Redox flow batteries are a critical technology for large-scale energy storage, offering the promising characteristics of high scalability, design flexibility and decoupled energy and power. In recent years, they have attracted extensive research interest, with significant advances in relevant materials chemistry, performance metrics and characterization. The emerging concepts of hybrid battery design, redox-targeting strategy, photoelectrode integration and organic redox-active materials present new chemistries for cost-effective and sustainable energy storage systems. This Review summarizes the recent development of next-generation redox flow batteries, providing a critical overview of the emerging redox chemistries of active materials from inorganics to organics. We discuss electrochemical characterizations and critical performance assessment considering the intrinsic properties of the active materials and the mechanisms that lead to degradation of energy storage capacity. In particular, we highlight the importance of advanced spectroscopic analysis and computational studies in enabling understanding of relevant mechanisms. We also outline the technical requirements for rational design of innovative materials and electrolytes to stimulate more exciting research and present the prospect of this field from aspects of both fundamental science and practical applications.
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G.Y. acknowledges the financial support from the Welch Foundation award F-1861, Camille Dreyfus Teacher-Scholar Awards and Sloan Research Fellowship. R.F. and W.W. acknowledge the financial support from the US Department of Energy, Office of Electricity (under contract no. 70247) and Energy Storage Materials Initiative, which is a Laboratory-Directed Research and Development project at Pacific Northwest National Laboratory (PNNL). PNNL is a multiprogramme national laboratory operated by Battelle for the US Department of Energy under contract DE-AC05-76RL01830.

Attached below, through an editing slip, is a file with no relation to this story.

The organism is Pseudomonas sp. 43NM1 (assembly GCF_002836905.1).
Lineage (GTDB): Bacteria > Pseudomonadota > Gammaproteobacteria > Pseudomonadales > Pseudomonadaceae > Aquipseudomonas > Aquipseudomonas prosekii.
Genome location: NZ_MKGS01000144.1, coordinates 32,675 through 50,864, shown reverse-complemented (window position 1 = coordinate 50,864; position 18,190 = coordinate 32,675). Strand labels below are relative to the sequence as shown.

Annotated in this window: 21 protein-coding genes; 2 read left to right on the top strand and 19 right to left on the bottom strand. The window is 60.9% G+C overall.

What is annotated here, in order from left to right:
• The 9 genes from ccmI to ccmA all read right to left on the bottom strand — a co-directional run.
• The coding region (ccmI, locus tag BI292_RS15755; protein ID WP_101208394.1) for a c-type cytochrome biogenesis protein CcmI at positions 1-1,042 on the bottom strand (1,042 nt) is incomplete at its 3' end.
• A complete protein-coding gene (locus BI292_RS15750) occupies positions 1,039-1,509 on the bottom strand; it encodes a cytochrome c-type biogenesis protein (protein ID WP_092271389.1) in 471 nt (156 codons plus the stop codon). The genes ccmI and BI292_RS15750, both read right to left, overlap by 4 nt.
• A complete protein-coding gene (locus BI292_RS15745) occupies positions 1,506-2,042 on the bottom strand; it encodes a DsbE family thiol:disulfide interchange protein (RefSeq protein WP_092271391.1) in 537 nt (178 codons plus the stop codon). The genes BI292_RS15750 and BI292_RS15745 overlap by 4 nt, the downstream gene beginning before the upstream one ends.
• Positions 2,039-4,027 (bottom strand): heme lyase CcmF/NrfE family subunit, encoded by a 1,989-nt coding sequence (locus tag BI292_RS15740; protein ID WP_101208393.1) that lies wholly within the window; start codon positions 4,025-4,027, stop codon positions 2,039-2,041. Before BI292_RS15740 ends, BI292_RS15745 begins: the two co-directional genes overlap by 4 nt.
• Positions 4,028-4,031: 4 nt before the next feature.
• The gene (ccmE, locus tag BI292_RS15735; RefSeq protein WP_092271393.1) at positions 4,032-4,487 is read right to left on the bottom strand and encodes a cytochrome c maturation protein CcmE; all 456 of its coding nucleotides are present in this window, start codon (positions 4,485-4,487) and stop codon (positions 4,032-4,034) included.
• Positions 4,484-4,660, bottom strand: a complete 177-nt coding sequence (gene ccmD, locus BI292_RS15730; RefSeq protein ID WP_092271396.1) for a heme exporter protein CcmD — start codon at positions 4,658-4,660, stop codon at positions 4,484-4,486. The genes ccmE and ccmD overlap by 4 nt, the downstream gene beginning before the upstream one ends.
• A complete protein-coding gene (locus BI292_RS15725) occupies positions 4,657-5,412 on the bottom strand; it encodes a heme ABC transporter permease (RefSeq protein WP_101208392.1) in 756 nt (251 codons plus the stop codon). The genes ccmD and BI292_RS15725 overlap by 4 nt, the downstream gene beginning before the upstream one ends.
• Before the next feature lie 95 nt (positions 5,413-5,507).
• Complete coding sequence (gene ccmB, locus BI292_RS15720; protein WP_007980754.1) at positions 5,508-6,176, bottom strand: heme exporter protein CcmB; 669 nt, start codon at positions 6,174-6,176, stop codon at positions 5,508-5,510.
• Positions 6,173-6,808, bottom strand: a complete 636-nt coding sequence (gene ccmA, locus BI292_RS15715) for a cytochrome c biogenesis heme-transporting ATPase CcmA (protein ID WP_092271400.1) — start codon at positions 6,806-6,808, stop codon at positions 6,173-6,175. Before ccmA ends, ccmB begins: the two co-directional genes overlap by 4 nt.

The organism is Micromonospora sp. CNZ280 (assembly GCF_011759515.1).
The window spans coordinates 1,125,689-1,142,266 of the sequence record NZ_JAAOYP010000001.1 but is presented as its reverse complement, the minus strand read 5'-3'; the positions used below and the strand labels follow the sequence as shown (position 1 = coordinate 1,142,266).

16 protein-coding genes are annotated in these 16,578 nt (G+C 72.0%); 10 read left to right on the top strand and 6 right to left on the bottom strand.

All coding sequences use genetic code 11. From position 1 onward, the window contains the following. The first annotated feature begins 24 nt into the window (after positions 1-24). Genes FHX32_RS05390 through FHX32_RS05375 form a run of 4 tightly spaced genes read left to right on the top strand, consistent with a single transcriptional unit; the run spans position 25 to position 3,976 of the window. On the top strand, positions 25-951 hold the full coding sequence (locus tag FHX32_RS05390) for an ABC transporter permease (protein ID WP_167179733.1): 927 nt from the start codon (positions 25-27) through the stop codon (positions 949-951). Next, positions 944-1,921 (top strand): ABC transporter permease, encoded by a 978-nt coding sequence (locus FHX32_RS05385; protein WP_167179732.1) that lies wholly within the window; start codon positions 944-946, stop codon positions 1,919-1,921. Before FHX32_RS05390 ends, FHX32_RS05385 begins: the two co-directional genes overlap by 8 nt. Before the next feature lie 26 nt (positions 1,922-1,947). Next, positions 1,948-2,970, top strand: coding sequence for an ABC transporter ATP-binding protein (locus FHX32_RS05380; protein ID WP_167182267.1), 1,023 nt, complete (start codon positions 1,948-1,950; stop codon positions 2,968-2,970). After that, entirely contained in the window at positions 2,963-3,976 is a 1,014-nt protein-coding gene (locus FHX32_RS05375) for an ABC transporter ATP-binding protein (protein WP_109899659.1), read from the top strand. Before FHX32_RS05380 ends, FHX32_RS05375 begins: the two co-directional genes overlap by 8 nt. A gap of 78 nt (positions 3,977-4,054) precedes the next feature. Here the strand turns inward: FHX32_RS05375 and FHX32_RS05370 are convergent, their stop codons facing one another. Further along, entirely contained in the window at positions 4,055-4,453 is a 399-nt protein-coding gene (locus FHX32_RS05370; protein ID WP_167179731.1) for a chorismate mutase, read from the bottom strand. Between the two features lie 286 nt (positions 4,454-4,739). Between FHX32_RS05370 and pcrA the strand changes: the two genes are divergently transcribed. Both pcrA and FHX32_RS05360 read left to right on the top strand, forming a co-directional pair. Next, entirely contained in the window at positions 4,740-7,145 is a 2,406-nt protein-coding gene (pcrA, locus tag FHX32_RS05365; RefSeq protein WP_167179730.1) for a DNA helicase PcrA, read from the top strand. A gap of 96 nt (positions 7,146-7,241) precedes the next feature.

The authors declare no competing interests.
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Similar to regeneration, the recovery of active species following membrane crossover.
- Electrode passivation
A decrease in active electrode surface area and an increase in contact and charge transfer resistance. Passivation is generally caused by the deposition and accumulation of side products on the surface of the electrode.
- Hydrotropic effect
The use of suitable organic additives (for example, urea) to help increase the solubility of redox-active solute in aqueous solution through intermolecular interactions (for example, hydrogen bonding).
- Capacity utilization
The percentage of delivered capacity over theoretical capacity.
- Crossover effect
An effect, including, for example, capacity decay and side reactions, that occurs as a result of penetration of the redox species through the membrane.
- Capacity fade rate
The loss in capacity, usually expressed as a percentage, over the total cycle number (% per cycle) or test time (% per day).
The recovery of active species after crossover without sacrificing capacity, which is similar to rebalancing.
- Symmetric cell
A symmetric cell uses the same redox species (but exploits different oxidation states) on both sides of the cell. In the unbalanced configuration, using excess charge for the counter electrolyte minimizes its negative impact on the cell capacity decay.
- Asymmetric cell
The asymmetric full-cell configuration uses different active materials with suitable potential difference in the catholyte and the anolyte, respectively. In a charge-unbalanced cell, one is the working electrolyte (limited charge) and the other serves as the counter electrolyte (excess charge).
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Zhang, L., Feng, R., Wang, W. et al. Emerging chemistries and molecular designs for flow batteries. Nat Rev Chem 6, 524–543 (2022). https://doi.org/10.1038/s41570-022-00394-6